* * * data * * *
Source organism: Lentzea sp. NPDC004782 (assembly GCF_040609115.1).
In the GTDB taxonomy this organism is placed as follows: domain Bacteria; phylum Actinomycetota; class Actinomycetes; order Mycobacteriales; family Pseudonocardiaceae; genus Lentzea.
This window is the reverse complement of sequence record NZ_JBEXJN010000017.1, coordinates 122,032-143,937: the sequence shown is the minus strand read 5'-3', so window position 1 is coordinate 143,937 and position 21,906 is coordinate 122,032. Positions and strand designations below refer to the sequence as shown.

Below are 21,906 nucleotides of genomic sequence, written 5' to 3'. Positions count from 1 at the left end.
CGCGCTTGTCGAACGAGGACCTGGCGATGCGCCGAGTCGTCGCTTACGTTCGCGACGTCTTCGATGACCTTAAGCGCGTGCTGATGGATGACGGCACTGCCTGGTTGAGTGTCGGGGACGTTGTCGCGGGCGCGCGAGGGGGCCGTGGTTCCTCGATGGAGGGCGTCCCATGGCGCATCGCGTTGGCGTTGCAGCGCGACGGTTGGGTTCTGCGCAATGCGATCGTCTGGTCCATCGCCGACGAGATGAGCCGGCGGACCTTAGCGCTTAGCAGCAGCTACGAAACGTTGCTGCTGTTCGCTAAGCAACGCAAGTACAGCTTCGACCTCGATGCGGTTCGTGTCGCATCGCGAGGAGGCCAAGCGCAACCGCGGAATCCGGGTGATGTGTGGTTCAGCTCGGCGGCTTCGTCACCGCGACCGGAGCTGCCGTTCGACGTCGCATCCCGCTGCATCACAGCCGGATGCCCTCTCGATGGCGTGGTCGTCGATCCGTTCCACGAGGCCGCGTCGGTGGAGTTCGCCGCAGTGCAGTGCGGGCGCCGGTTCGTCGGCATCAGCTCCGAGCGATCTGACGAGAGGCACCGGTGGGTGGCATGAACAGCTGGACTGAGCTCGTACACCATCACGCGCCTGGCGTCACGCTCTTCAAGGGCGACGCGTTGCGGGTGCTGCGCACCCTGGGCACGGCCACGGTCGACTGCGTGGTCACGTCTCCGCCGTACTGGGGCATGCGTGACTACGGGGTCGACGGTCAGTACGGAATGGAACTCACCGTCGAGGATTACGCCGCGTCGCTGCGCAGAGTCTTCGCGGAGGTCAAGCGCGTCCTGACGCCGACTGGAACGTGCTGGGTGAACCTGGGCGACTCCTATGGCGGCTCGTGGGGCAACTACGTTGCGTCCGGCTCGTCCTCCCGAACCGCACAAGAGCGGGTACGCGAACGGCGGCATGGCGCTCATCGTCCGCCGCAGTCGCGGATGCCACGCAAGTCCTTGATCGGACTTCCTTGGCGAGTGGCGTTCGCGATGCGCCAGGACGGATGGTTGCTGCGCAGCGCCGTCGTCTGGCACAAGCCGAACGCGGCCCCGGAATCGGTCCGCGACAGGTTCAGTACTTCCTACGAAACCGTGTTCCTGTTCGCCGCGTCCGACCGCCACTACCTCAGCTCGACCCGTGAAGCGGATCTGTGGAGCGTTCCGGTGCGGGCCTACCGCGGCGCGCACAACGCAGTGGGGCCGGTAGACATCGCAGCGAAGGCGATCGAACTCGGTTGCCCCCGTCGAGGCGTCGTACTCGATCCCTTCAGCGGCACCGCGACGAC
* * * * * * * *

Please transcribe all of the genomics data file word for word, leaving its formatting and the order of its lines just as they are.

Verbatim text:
Source organism: Lentzea sp. NPDC004782 (assembly GCF_040609115.1).
In the GTDB taxonomy this organism is placed as follows: domain Bacteria; phylum Actinomycetota; class Actinomycetes; order Mycobacteriales; family Pseudonocardiaceae; genus Lentzea.
This window is the reverse complement of sequence record NZ_JBEXJN010000017.1, coordinates 122,032-143,937: the sequence shown is the minus strand read 5'-3', so window position 1 is coordinate 143,937 and position 21,906 is coordinate 122,032. Positions and strand designations below refer to the sequence as shown.

Below are 21,906 nucleotides of genomic sequence, written 5' to 3'. Positions count from 1 at the left end.
CGCGCTTGTCGAACGAGGACCTGGCGATGCGCCGAGTCGTCGCTTACGTTCGCGACGTCTTCGATGACCTTAAGCGCGTGCTGATGGATGACGGCACTGCCTGGTTGAGTGTCGGGGACGTTGTCGCGGGCGCGCGAGGGGGCCGTGGTTCCTCGATGGAGGGCGTCCCATGGCGCATCGCGTTGGCGTTGCAGCGCGACGGTTGGGTTCTGCGCAATGCGATCGTCTGGTCCATCGCCGACGAGATGAGCCGGCGGACCTTAGCGCTTAGCAGCAGCTACGAAACGTTGCTGCTGTTCGCTAAGCAACGCAAGTACAGCTTCGACCTCGATGCGGTTCGTGTCGCATCGCGAGGAGGCCAAGCGCAACCGCGGAATCCGGGTGATGTGTGGTTCAGCTCGGCGGCTTCGTCACCGCGACCGGAGCTGCCGTTCGACGTCGCATCCCGCTGCATCACAGCCGGATGCCCTCTCGATGGCGTGGTCGTCGATCCGTTCCACGAGGCCGCGTCGGTGGAGTTCGCCGCAGTGCAGTGCGGGCGCCGGTTCGTCGGCATCAGCTCCGAGCGATCTGACGAGAGGCACCGGTGGGTGGCATGAACAGCTGGACTGAGCTCGTACACCATCACGCGCCTGGCGTCACGCTCTTCAAGGGCGACGCGTTGCGGGTGCTGCGCACCCTGGGCACGGCCACGGTCGACTGCGTGGTCACGTCTCCGCCGTACTGGGGCATGCGTGACTACGGGGTCGACGGTCAGTACGGAATGGAACTCACCGTCGAGGATTACGCCGCGTCGCTGCGCAGAGTCTTCGCGGAGGTCAAGCGCGTCCTGACGCCGACTGGAACGTGCTGGGTGAACCTGGGCGACTCCTATGGCGGCTCGTGGGGCAACTACGTTGCGTCCGGCTCGTCCTCCCGAACCGCACAAGAGCGGGTACGCGAACGGCGGCATGGCGCTCATCGTCCGCCGCAGTCGCGGATGCCACGCAAGTCCTTGATCGGACTTCCTTGGCGAGTGGCGTTCGCGATGCGCCAGGACGGATGGTTGCTGCGCAGCGCCGTCGTCTGGCACAAGCCGAACGCGGCCCCGGAATCGGTCCGCGACAGGTTCAGTACTTCCTACGAAACCGTGTTCCTGTTCGCCGCGTCCGACCGCCACTACCTCAGCTCGACCCGTGAAGCGGATCTGTGGAGCGTTCCGGTGCGGGCCTACCGCGGCGCGCACAACGCAGTGGGGCCGGTAGACATCGCAGCGAAGGCGATCGAACTCGGTTGCCCCCGTCGAGGCGTCGTACTCGATCCCTTCAGCGGCACCGCGACGAC